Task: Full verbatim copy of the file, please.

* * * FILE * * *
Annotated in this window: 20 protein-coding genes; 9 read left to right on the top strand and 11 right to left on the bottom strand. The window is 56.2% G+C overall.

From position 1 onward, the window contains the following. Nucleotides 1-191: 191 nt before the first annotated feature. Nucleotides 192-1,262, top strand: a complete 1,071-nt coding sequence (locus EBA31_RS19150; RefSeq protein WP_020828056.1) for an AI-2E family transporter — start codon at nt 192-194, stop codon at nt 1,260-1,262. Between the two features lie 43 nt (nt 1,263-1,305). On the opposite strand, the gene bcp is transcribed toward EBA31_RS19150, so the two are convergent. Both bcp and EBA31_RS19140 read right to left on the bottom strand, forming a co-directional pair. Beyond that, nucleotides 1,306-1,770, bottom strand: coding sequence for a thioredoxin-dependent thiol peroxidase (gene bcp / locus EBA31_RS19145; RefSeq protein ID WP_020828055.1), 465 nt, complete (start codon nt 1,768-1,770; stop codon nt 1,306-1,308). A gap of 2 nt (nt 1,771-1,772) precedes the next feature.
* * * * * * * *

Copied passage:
Annotated in this window: 20 protein-coding genes; 9 read left to right on the top strand and 11 right to left on the bottom strand. The window is 56.2% G+C overall.

From position 1 onward, the window contains the following. Nucleotides 1-191: 191 nt before the first annotated feature. Nucleotides 192-1,262, top strand: a complete 1,071-nt coding sequence (locus EBA31_RS19150; RefSeq protein WP_020828056.1) for an AI-2E family transporter — start codon at nt 192-194, stop codon at nt 1,260-1,262. Between the two features lie 43 nt (nt 1,263-1,305). On the opposite strand, the gene bcp is transcribed toward EBA31_RS19150, so the two are convergent. Both bcp and EBA31_RS19140 read right to left on the bottom strand, forming a co-directional pair. Beyond that, nucleotides 1,306-1,770, bottom strand: coding sequence for a thioredoxin-dependent thiol peroxidase (gene bcp / locus EBA31_RS19145; RefSeq protein ID WP_020828055.1), 465 nt, complete (start codon nt 1,768-1,770; stop codon nt 1,306-1,308). A gap of 2 nt (nt 1,771-1,772) precedes the next feature.